The Norfolk and Norwich Christian community website

Norfolk’s first community recovery centre ready to open

This week sees the launch of a brand new £1m Norwich-based centre providing space for hundreds of vulnerable people in recovery from addiction.

Following a year of major renovation works, the Matthew Project will be officially opening the doors to its new Next Steps recovery centre on Thursday.

The centre is the first of its kind in Norfolk, providing a new space for hundreds of vulnerable people each year to learn employability skills, access support, and be part of a new recovery community. The centre will also support children affected by parental substance misuse, and veterans with drug/alcohol and PTSD issues.

Next Steps includes a café and training kitchen, a workshop, an exercise studio, an IT suit, counselling rooms, and an art studio, as well as spaces for group support. The centre has already been supporting adults in recovery since January this year, alongside renovation works.

Participant Kay said: “I am not sure even to this day what I would have done without the recovery support programme. It provided me with a focus, a place to be around others who understood me, and space to grow in confidence and develop the person I am.”

Another added: “Next Steps has given me hope and a belief that I have a future. It has given me motivation to get up in the morning, to be clean, dressed and in a good routine. Having completed 11 rehabs myself I have found Next Steps to be the most effective in supporting my recovery.”

Next Steps will be officially opened by Lord-Lieutenant for Norfolk and Matthew Project patron Lady Dannatt on Thursday evening (October 17).

Ahead of the launch, Lady Dannatt said: “I am honoured and privileged to open the Next Steps recovery centre for the Matthew Project. I know that the centre will become a life-changing haven of help and support for many, and lives will be transformed as a result.”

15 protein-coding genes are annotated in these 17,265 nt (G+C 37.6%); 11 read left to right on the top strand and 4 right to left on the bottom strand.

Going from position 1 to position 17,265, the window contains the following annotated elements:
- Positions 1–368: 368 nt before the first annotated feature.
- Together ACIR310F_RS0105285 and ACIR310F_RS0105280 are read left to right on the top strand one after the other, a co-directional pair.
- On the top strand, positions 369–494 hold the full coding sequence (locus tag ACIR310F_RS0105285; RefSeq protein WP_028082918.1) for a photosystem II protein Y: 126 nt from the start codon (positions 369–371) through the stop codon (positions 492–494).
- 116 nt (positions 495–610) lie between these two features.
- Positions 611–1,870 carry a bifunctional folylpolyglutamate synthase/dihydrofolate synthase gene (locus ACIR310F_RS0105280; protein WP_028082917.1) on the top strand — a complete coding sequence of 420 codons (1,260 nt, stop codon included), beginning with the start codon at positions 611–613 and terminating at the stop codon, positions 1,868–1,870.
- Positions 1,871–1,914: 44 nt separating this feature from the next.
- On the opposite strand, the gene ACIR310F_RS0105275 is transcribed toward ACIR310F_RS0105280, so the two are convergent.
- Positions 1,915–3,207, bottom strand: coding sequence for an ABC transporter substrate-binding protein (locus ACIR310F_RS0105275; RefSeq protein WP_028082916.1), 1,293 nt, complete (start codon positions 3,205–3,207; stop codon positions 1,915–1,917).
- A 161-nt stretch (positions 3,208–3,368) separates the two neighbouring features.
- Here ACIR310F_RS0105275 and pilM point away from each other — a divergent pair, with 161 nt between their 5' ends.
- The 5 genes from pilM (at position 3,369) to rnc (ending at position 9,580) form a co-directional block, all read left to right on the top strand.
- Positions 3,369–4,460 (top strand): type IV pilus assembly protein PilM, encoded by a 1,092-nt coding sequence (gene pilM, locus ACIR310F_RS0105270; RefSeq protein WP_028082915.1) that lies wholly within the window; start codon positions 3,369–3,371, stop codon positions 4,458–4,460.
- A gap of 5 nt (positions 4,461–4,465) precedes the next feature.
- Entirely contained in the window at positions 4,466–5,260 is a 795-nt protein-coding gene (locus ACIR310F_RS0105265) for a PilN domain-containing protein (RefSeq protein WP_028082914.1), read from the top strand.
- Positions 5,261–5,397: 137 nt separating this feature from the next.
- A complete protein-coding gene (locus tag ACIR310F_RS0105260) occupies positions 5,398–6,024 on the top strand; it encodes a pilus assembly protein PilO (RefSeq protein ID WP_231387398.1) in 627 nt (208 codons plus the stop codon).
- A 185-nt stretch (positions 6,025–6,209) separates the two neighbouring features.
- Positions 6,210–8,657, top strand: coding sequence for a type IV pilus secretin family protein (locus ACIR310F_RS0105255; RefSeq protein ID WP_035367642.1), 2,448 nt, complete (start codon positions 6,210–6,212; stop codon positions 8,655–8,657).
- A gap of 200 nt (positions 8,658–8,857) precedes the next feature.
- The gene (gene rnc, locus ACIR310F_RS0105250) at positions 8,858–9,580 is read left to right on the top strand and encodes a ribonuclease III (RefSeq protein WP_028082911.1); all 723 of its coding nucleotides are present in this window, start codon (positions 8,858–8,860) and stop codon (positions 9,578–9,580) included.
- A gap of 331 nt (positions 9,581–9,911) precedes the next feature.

Initial funding for the centre came from Norfolk County Council and Public Health England. This was followed by a fundraising campaign, which raised an additional £300,000 from grant funding, local businesses, and individual donations.

The Matthew Project is a Norfolk-based charity, established in Norwich in 1984, and now supports over 1,600 children, adults, and veterans every year who have been affected in some way by drug and alcohol misuse.  

Drug misuse is a big issue both locally and nationally, and affects thousands of individuals in Norfolk each year. The relapse rate for substance misuse is typically between 40% and 60%, but this can rise to 90% for alcohol.

However, the data also shows that the longer somebody remains abstinent, the lower their risk of relapse. The first year of recovery is crucial, and sees average relapse rates drop from 50% at the beginning to 30% at the end. After five years of abstinence, this figure drops to 15%. Therefore, supporting people in the early stages of recovery – and beyond – can significantly reduce their risk of relapse. 

Donations to support the Matthew Project’s work can be made via their Total Giving page. 

Pictured above is the lobby of the completed Next Steps centre, showing the mezzanine floor and counselling rooms.

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